In the chat, Taylor wrote: “Many of us have not met before and we are all ready and willing to fight.” He said the goal was “to organize a group of warriors who should have each other’s backs and ensure that no one will trample on our rights.”

Taylor asked team members to identify whether they had previous military or law enforcement experience, writing, “I assume you have some kind of weapon that you also carry with you and plates,” referring to body armor.

Prior to their trip to DC, prosecutors said the group used Telegram and other online platforms to discuss travel plans, consider what weapons to bring and establish radio channels to coordinate while on the Capitol. In several online discussions, members of the group referred veiled references to bringing weapons.

Hostetter texted Taylor that he would travel to DC on December 31 and asked if they could “join” the day before, “so you can give me your backpack,” he wrote, adding three “hatchets” – emojier.

“Oh, I have to pack it up,” Taylor replied. “Alan, are you bringing firearms?”

Hostetter replied, “NO NEVER (Instagram now monitors all text messages … this has been a public service announcement),” followed by three laughing emojis.

In a January 1 post, Kinnison wrote to the group that he planned to drive from California to DC, “because our luggage would be too heavy” to fly. He said he, Mele and Martinez planned to bring “lots of equipment”, including medical kits, radios, multiple cans of bear spray, knives, flags, goggles and helmets.

The group discussed which weapons could be worn in DC – a city known for its strict firearms laws – and Taylor suggested bringing a hatchet, bat or a large metal flashlight.

“I think you can carry most fixed wings just not into government buildings,” Taylor said. “Something tells me though, if we are inside government buildings, it will not be at the top of our list.”

The group also discussed bringing firearms under the indictment, though no one has been charged with firearms violations. Kinnison wrote to his fellow conspirators asking if they would bring a “dirt” and “another long iron.” Mele wrote to the group: “The shorter the better. Mine will be able to stashes under the seat. I bring it. 18” barrel. “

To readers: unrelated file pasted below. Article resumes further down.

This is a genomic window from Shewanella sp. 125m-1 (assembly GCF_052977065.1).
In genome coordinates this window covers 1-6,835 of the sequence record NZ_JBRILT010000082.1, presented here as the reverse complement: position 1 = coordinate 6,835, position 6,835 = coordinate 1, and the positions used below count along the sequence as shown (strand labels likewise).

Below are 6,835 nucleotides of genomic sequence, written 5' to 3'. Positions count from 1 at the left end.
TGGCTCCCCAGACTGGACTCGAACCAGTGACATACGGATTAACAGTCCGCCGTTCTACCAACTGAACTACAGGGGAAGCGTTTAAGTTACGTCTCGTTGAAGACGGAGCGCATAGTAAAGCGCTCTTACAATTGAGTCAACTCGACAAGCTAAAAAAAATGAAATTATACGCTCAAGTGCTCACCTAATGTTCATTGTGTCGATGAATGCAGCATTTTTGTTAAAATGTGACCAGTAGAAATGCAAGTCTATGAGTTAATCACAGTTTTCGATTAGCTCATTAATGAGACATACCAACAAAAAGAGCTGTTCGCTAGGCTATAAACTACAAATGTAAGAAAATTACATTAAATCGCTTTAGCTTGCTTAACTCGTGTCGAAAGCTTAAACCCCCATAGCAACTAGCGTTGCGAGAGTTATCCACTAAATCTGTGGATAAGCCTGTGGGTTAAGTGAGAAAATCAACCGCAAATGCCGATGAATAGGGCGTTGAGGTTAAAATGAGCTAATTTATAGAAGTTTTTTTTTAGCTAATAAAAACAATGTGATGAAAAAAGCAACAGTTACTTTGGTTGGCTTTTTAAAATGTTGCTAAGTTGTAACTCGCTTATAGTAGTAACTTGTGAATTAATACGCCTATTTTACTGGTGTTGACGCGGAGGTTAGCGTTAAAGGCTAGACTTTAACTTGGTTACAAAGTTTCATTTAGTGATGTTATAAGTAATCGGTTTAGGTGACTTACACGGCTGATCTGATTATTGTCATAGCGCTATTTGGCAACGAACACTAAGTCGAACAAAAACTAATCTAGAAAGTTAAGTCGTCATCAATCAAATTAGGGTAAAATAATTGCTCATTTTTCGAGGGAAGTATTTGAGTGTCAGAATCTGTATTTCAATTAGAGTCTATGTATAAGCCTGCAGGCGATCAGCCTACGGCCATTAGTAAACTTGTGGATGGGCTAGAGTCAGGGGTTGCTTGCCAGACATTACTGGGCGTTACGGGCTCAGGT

Prosecutors said Kinnison sent a selfie-style photo showing him with a bandier of shotgun ammunition around his body, writing, “Got the bandolier.”

The group arrived in DC ahead of the Jan. 6 rally, and Taylor, as director of the U.S. Phoenix project, spoke at a separate meeting on Jan. 5 before the U.S. Supreme Court.

According to prosecutors, Taylor said in his speech: “I stand here on the streets with you despite a communist coup destined to take over America … We are free Americans and in these streets we will fight and we will bleed. before we allow our freedom to be taken from us. ”

Around 11:30 p.m. that evening, the indictment states that Taylor posted a photo on an encrypted messaging service that showed tools arranged on a bed: a khaki backpack, black record carrier vest, two hatches, a walkie-talkie radio, a stun gun, a helmet, scarf and knife. He wrote, “Get ready for tomorrow.”

Prosecutors allege that on January 6, Taylor was wearing a body armor vest, carrying a knife in his vest pocket and carrying a stun gun in his backpack. During Mr Trump’s speech this morning, prosecutors said Hostetter and Taylor stayed outside Ellipse’s safe area because they were carrying things that were not allowed inside under the Secret Service rules.

Later in the day, prosecutors said Hostetter and Taylor, still carrying his knife, joined rebels on the lower level of the Capitol West Terrace as they tried to push through a series of law enforcement officials. Taylor said, “Go ahead Americans!” He turned to the officers a few feet away from him and said, “Last chance boys. Move back!”

Taylor and Hostetter then allegedly pushed past the officers and onto the Upper West Terrace, and Taylor shouted to the other rebels, “Inside!” before moving towards the Capitol building. Taylor later texted others to say that even though he had “stormed the capital”, he did not enter the building because he “had weapons”.

Around. 18:15 Taylor posted on Telegram: “I pushed through traitors all day today. WE STORED THE CAPITAL!”

Later that evening, someone texted Taylor to ask him what should happen next. He replied, “Rebellion!”